Why is your film called Dil Dhadakne Do?
I wanted the title to be catchy and easily identifiable.
In your last film Zindagi Na Milegi Dobaara you motivated workaholics to go on a holiday. In DDD, you took your entire cast on a holiday...
This film is not so much about the actors getting in the holiday mood. My co-writer Reema Kagti and I needed a device whereby we could have the entire family together. The ship is also a metaphor for the bigger journey that every family undertakes. A journey where the family is collectively stranded mid-ocean. You can’t get off even if you wanted to. Family is not something you choose.
Did the cruise setting put everyone in a holiday mood?
We were all on a cruise working. Suddenly, we would look out and see the sun setting. The trip was cathartic for a lot of us. We had no Internet, no phones until we would reach a port. It was amazing. It made us realise how stressful it was to have a goddamn phone.
The trailer makes the cast seem like a hyperactive bunch...
(Laughs) They have their moments. They aren’t screaming at each other all the time. Priyanka Chopra’s character is quite mellow. She plays quite against the type. Ranveer Singh is the clean-shaven urban boy for the first time — posh, for a change. It’s really nice to see actors surprise themselves. And Shefali Shah — I don’t know what to say. She’s a blessing. All my actors loved her. The universe must be in love with me. She makes the family in my film look so real.
Were there ego clashes?
No, everyone knew exactly what their roles were, there was no room for arguments. Every star wanted to be an actor in my film. When stars do ensemble, their mindset changes. They know that no one star has to shoulder the blame. They feel more relaxed. The atmosphere is like that of a theatre company with everyone pitching in and playing off one another. If you ask me, actors are easier to deal with in an ensemble cast. No actor came to me with an agenda. And I give them the creative space to do what they think is right because I know they know more about their work than I do. And then I am also honest with them. If I don’t know something I say so. I don’t bullsh*t.
We hear the biggest challenge was to get Anil Kapoor to play a patriarch with grey hair?
It took me a whole year to get him on board. It took Aamir Khan to go to his house. He sat on his head till Anil said yes. There was no Plan B for Anil’s role. Even my dad and Farhan spoke to Anil. Anil’s son Harshvardhan too was a huge help. He kept badgering his father until he signed my film. Too cute, huh?
Has Aamir dubbed for the dog in your film?
No! Aamir is someone I’ve known for years. Both Reema and I’ve worked with him as assistant directors. I take all my scripts to him for consultation. He is very sharp and honest and he understands the commercial language.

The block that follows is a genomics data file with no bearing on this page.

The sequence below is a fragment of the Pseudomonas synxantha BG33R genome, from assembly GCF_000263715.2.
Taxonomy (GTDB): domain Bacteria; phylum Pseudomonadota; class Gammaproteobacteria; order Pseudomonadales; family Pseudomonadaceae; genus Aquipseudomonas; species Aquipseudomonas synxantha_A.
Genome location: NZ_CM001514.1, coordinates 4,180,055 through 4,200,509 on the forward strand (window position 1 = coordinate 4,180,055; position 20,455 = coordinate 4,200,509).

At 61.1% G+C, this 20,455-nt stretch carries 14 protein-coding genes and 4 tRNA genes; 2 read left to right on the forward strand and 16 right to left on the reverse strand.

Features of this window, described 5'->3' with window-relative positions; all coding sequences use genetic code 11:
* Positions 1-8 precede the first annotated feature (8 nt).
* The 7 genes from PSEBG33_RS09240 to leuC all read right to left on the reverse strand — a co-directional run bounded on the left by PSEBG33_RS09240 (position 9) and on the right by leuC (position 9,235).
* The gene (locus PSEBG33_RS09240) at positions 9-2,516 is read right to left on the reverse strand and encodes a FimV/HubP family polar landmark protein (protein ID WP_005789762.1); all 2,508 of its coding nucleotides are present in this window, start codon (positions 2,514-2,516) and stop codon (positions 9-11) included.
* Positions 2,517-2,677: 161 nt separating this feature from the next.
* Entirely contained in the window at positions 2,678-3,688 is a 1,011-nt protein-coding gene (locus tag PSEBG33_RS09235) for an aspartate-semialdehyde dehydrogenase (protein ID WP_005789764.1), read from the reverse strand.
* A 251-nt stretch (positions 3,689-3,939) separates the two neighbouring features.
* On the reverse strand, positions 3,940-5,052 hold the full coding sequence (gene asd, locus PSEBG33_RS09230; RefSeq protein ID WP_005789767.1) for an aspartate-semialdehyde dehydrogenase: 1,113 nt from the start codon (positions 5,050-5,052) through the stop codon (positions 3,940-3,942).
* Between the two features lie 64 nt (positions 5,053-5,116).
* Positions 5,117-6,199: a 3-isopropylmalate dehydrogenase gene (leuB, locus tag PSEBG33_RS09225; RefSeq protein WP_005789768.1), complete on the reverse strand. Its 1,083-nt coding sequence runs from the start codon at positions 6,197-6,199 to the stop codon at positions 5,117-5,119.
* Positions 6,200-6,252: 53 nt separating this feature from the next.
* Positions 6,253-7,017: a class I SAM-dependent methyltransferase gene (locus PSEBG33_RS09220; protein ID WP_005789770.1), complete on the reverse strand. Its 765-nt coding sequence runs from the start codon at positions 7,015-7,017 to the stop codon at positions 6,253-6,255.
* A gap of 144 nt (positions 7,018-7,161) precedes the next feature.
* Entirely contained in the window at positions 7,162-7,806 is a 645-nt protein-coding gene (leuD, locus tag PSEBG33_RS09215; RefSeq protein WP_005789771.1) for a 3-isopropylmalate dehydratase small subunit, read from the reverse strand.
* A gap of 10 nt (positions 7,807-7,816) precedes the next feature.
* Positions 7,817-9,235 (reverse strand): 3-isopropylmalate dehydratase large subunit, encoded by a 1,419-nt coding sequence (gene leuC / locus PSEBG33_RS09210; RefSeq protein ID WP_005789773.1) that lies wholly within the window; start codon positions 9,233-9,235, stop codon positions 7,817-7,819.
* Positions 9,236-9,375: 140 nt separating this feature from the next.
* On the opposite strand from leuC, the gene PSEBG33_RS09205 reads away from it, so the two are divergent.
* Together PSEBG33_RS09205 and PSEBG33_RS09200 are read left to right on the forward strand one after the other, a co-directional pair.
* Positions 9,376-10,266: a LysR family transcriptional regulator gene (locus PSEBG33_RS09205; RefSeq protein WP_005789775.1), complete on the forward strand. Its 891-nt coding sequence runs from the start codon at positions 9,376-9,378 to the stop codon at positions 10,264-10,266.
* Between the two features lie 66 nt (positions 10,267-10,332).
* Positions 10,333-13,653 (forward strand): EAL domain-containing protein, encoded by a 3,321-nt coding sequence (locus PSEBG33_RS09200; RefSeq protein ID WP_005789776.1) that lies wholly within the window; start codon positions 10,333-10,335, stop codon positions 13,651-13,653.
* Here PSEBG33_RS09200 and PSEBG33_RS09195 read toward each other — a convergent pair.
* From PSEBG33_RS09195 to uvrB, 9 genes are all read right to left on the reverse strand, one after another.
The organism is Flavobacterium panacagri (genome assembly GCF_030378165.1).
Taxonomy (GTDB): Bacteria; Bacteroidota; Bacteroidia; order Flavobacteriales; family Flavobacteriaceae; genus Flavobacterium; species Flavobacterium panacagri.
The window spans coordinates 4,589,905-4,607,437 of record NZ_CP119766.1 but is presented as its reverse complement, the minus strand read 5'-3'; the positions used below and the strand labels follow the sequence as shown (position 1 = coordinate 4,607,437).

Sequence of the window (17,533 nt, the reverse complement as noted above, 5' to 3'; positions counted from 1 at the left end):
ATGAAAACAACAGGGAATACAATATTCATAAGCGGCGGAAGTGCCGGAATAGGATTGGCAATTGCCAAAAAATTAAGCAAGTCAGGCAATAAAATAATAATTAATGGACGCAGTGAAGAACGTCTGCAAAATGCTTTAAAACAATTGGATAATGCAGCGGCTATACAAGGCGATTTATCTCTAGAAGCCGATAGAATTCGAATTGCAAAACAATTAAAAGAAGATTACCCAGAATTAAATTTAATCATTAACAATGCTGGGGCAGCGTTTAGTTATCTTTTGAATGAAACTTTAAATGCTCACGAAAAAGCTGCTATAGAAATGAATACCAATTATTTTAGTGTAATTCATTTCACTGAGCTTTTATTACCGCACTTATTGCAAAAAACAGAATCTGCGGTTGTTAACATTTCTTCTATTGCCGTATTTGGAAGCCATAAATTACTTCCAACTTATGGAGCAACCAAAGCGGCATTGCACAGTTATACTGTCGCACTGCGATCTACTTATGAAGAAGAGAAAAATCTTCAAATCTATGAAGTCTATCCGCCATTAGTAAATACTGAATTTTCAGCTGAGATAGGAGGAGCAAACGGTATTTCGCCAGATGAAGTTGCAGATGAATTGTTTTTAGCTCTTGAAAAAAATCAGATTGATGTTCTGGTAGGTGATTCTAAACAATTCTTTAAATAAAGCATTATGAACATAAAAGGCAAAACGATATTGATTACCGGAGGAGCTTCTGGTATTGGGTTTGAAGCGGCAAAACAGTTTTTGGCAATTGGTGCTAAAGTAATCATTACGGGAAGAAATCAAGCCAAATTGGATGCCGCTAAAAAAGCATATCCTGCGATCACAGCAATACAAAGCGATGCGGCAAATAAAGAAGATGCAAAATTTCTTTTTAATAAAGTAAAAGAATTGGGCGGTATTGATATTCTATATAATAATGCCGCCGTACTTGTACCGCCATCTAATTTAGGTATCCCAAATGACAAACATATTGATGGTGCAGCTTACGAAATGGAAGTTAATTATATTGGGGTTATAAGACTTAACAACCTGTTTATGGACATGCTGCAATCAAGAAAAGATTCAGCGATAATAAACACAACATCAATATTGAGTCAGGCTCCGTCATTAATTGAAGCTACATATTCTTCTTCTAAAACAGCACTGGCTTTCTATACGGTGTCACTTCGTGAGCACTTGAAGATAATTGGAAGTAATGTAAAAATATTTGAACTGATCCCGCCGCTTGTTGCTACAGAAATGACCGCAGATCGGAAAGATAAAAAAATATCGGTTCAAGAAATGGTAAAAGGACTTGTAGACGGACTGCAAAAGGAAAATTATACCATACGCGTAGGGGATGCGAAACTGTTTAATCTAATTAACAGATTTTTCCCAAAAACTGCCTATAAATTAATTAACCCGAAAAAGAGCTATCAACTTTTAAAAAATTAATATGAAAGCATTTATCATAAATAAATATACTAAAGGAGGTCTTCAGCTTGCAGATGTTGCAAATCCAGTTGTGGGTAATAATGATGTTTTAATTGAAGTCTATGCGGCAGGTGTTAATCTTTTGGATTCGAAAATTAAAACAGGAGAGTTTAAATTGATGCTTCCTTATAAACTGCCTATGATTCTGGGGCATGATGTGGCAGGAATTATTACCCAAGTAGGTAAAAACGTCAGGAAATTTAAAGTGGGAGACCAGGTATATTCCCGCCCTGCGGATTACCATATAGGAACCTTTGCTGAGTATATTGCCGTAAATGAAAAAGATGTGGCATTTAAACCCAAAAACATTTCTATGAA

Originally, you were supposed to make the film with Ranbir and Kareena Kapoor, right?
They were never in the film, though I’d love to work with them. The actors that I have in DDD are those that I wanted. They agreed to do an ensemble cast film. Some of them were not too inclined at this point in their careers. But I guess I got lucky. Things just worked out for me. Nowadays any actor I meet even for a cup of coffee becomes a source of speculation. I went to Deepika Padukone’s party where I hung around with Fawad Khan. The next thing I knew he was in my next film. Right now I can’t even think of my next film.
Who is the one actor you now want to work with?
Aamir Khan. But I need to write a script that he has to be interested in.
How has your father contributed this time?
He has written the lyrics. And he was an integral part of the scripting process at every stage.
Has some of your own experience seeped into this film?
My family is very different from the Mehras in my film. But I think there are resemblances. The values that Farhan and I have been brought up with resonate in the relationship between Ranveer and Priyanka.
You’ve directed Farhan for the third time. How did you make sure you didn’t take each other for granted?
Oh, we always take one another for granted. So far he has been in all my films. But it doesn’t have to happen that way.
ZNMD did a lot of good for tourism in Spain. Will DDD do the same for luxury cruises?
I don’t know about that. But I hope it certainly does something for joint-family values. One never knows how a film will get accepted. One makes the food and puts it on the table hoping people will like it.
Why so few female filmmakers in Bollywood?
There are lots of women directors now. Gauri Shinde, Anusha Rizvi, Kiran Rao. And now Nitya Mehra is directing a film for our company. It’s a good time for female directors.